Former West Indies fast bowler Wes Hall was inducted into the ICC Cricket Hall of Fame during the lunch break on the opening day of the Sabina Park Test between West Indies and Australia. He became the fourth cricketer to receive the honour this year after Betty Wilson, Anil Kumble and Martin Crowe.
Hall, 77, received his commemorative cap from fellow Hall of Famer Courtney Walsh, and is now the 18th cricketer from the Caribbean to be bestowed with the award.
Hall, who played 48 Tests for West Indies between 1958 and 1969, said he was "privileged" and "honoured" to receive the award which put him in the company of the "many greats of the game".
"Anytime you get these kind of encomiums, it is memorable," he said. "It is fantastic to receive the award in the West Indies and in front of adoring fans, which makes it even more special. I have represented the West Indies as a cricketer, as the team manager, and as the President of the WICB, so I will treat this as something I value and will always remember.
"Cricket has been extremely good to me and I was happy to give back to the game. This honour, presented to me by the ICC, is one I will cherish. It is not just for me but for the people of the West Indies."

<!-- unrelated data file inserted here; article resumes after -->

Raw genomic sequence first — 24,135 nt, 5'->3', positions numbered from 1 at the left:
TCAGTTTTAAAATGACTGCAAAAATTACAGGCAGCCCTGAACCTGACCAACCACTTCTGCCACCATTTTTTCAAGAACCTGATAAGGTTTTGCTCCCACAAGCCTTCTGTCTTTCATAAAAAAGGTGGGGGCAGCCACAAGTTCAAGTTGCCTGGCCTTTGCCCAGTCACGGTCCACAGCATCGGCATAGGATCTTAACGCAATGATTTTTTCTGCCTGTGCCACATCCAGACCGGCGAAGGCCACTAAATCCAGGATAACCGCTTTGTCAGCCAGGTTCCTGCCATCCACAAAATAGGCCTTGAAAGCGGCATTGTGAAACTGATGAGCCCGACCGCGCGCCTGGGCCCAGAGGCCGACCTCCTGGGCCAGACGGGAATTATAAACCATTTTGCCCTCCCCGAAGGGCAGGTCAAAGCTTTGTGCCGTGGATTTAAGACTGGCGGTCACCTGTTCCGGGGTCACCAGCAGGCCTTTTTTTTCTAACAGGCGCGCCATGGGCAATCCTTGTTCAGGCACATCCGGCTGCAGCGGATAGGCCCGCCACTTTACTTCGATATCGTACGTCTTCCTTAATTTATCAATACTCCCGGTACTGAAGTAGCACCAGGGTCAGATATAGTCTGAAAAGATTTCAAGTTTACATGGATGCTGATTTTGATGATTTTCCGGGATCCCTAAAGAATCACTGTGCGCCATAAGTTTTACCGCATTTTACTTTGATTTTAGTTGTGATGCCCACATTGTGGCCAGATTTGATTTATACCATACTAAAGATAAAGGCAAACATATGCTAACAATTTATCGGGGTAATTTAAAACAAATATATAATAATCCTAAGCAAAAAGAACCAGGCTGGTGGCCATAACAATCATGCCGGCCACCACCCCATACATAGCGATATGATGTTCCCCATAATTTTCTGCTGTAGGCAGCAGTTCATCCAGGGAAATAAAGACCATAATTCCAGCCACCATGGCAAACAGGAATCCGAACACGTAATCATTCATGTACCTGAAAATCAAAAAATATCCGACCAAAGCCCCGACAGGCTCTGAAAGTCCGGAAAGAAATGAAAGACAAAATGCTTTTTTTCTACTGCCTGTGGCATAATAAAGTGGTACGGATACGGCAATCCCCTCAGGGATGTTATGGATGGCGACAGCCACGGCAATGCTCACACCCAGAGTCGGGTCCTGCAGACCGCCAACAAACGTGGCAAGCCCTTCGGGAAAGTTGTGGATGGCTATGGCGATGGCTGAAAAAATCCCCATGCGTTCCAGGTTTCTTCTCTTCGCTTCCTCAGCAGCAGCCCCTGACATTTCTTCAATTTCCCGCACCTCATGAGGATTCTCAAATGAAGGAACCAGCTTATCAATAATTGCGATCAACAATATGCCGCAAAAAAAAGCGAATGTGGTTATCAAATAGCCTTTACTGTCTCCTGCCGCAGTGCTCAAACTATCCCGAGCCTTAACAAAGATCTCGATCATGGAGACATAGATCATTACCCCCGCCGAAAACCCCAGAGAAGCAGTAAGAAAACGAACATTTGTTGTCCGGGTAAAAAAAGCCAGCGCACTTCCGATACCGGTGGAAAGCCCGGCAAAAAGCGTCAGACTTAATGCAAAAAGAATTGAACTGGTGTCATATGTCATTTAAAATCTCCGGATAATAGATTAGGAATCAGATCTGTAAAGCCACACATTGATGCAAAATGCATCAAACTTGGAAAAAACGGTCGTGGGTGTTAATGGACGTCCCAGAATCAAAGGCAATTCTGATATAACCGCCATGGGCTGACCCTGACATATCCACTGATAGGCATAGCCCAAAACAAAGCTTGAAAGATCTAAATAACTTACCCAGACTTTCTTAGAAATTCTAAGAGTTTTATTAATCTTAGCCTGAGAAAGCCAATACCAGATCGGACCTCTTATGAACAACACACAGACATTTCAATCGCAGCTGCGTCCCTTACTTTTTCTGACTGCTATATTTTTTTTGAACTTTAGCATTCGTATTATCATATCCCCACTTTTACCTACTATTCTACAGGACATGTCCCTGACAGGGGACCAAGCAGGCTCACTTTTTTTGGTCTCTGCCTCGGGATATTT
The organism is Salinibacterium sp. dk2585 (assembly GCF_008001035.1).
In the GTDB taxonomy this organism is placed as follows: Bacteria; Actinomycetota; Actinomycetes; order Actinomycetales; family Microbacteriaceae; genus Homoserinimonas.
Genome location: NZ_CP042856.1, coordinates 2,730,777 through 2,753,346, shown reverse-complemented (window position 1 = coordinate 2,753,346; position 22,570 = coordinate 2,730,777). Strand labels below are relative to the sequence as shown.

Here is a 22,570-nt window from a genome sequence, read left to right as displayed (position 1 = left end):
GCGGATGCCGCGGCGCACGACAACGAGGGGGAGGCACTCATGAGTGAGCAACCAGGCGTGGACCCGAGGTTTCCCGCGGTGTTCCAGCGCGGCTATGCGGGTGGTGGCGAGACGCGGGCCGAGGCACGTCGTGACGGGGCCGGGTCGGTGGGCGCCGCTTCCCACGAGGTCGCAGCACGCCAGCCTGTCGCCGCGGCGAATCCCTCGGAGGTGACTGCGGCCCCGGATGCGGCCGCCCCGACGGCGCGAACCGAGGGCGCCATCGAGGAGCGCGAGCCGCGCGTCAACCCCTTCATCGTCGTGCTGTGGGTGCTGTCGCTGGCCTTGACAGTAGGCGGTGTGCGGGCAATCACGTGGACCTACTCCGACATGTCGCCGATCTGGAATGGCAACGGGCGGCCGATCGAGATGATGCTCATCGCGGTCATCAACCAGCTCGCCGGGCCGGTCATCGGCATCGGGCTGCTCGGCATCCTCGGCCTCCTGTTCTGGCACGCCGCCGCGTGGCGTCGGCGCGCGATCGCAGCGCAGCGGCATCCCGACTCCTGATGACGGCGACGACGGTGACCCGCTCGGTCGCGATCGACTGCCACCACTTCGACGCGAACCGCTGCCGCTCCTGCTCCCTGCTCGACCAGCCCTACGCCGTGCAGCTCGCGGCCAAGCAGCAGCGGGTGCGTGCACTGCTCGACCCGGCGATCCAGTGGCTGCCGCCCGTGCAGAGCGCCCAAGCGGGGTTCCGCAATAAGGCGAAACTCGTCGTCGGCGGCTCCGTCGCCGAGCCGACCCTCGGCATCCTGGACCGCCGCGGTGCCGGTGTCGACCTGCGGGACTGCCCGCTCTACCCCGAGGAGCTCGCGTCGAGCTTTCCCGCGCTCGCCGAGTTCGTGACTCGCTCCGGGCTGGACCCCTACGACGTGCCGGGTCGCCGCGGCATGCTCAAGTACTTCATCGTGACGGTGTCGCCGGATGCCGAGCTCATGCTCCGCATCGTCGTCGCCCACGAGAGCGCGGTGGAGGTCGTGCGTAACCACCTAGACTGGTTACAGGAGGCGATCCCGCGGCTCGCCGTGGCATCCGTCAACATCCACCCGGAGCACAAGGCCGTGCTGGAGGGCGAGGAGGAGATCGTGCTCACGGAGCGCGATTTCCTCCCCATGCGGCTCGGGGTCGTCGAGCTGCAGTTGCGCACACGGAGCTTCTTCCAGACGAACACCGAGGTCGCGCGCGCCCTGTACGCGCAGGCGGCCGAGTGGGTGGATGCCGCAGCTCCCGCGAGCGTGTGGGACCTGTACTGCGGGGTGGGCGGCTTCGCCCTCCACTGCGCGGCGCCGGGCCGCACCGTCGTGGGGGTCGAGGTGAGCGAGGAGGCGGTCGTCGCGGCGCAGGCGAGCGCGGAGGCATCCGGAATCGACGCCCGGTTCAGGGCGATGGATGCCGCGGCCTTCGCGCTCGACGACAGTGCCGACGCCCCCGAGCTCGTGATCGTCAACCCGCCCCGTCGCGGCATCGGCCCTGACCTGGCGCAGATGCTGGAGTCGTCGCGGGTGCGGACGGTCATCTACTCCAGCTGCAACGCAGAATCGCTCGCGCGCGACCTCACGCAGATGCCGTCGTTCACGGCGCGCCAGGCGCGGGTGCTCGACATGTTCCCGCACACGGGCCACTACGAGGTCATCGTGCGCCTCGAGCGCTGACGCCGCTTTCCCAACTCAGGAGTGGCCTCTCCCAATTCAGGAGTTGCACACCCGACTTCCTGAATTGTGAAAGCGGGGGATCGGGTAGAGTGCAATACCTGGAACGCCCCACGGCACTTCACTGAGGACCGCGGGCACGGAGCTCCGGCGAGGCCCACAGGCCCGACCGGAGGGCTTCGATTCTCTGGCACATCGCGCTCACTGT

Hall took 192 Test wickets at an average of 26.38. Overall, he played 170 first-class matches, collecting 546 wickets. He picked up a five-for on nine occasions in Tests, including 5 for 63 in the second innings of the famous tied Test against Australia in Brisbane in 1960, where he bowled the last over of the match with the hosts needing six runs with three wickets in hand.
During the 1958-59 tour of India and Pakistan, Hall took 46 wickets from eight matches. In the third Test against Pakistan in Lahore, he became the first West Indies bowler to claim an international hat-trick.
After retirement, he become an ordained minister as well as the Minister of Tourism and Sports in the Barbados government. Hall also managed the West Indies touring sides and in 2001, took over as the president of the WICB. In 2012, he was knighted in the Queen's birthday honours list for his "services to sport and the community".